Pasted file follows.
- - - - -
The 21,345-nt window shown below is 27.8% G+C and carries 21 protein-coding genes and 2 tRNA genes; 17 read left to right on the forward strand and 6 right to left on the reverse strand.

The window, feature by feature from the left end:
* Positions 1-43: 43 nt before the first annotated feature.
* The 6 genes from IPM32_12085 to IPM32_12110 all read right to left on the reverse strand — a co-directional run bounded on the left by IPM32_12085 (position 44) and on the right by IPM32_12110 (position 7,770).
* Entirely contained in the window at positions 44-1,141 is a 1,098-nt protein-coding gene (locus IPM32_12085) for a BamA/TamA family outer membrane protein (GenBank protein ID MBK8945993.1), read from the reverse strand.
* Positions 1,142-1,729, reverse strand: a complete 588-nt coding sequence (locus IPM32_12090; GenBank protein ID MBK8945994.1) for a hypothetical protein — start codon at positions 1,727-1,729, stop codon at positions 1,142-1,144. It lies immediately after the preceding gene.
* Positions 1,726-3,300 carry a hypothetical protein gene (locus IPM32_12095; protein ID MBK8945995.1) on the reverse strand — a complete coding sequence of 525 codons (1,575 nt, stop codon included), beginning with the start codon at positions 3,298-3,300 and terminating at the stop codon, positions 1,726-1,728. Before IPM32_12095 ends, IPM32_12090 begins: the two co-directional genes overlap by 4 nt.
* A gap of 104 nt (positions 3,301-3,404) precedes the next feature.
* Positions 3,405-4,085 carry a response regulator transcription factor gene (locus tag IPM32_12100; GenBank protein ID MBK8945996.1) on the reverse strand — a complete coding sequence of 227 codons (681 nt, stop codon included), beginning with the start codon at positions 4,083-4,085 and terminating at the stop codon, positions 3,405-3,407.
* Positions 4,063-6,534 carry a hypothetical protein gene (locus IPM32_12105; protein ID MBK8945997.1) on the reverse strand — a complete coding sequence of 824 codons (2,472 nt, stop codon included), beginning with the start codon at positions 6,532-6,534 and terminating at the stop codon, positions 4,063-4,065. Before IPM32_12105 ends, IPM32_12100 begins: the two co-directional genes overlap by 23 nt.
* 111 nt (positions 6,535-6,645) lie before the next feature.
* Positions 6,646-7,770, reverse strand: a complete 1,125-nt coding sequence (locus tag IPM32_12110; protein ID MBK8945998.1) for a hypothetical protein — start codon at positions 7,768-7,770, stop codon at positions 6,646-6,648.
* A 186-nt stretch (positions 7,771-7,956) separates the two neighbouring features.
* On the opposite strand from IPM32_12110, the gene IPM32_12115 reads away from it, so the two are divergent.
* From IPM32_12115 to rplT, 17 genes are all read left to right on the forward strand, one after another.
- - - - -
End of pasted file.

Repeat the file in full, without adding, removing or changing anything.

The 21,345-nt window shown below is 27.8% G+C and carries 21 protein-coding genes and 2 tRNA genes; 17 read left to right on the forward strand and 6 right to left on the reverse strand.

The window, feature by feature from the left end:
* Positions 1-43: 43 nt before the first annotated feature.
* The 6 genes from IPM32_12085 to IPM32_12110 all read right to left on the reverse strand — a co-directional run bounded on the left by IPM32_12085 (position 44) and on the right by IPM32_12110 (position 7,770).
* Entirely contained in the window at positions 44-1,141 is a 1,098-nt protein-coding gene (locus IPM32_12085) for a BamA/TamA family outer membrane protein (GenBank protein ID MBK8945993.1), read from the reverse strand.
* Positions 1,142-1,729, reverse strand: a complete 588-nt coding sequence (locus IPM32_12090; GenBank protein ID MBK8945994.1) for a hypothetical protein — start codon at positions 1,727-1,729, stop codon at positions 1,142-1,144. It lies immediately after the preceding gene.
* Positions 1,726-3,300 carry a hypothetical protein gene (locus IPM32_12095; protein ID MBK8945995.1) on the reverse strand — a complete coding sequence of 525 codons (1,575 nt, stop codon included), beginning with the start codon at positions 3,298-3,300 and terminating at the stop codon, positions 1,726-1,728. Before IPM32_12095 ends, IPM32_12090 begins: the two co-directional genes overlap by 4 nt.
* A gap of 104 nt (positions 3,301-3,404) precedes the next feature.
* Positions 3,405-4,085 carry a response regulator transcription factor gene (locus tag IPM32_12100; GenBank protein ID MBK8945996.1) on the reverse strand — a complete coding sequence of 227 codons (681 nt, stop codon included), beginning with the start codon at positions 4,083-4,085 and terminating at the stop codon, positions 3,405-3,407.
* Positions 4,063-6,534 carry a hypothetical protein gene (locus IPM32_12105; protein ID MBK8945997.1) on the reverse strand — a complete coding sequence of 824 codons (2,472 nt, stop codon included), beginning with the start codon at positions 6,532-6,534 and terminating at the stop codon, positions 4,063-4,065. Before IPM32_12105 ends, IPM32_12100 begins: the two co-directional genes overlap by 23 nt.
* 111 nt (positions 6,535-6,645) lie before the next feature.
* Positions 6,646-7,770, reverse strand: a complete 1,125-nt coding sequence (locus tag IPM32_12110; protein ID MBK8945998.1) for a hypothetical protein — start codon at positions 7,768-7,770, stop codon at positions 6,646-6,648.
* A 186-nt stretch (positions 7,771-7,956) separates the two neighbouring features.
* On the opposite strand from IPM32_12110, the gene IPM32_12115 reads away from it, so the two are divergent.
* From IPM32_12115 to rplT, 17 genes are all read left to right on the forward strand, one after another.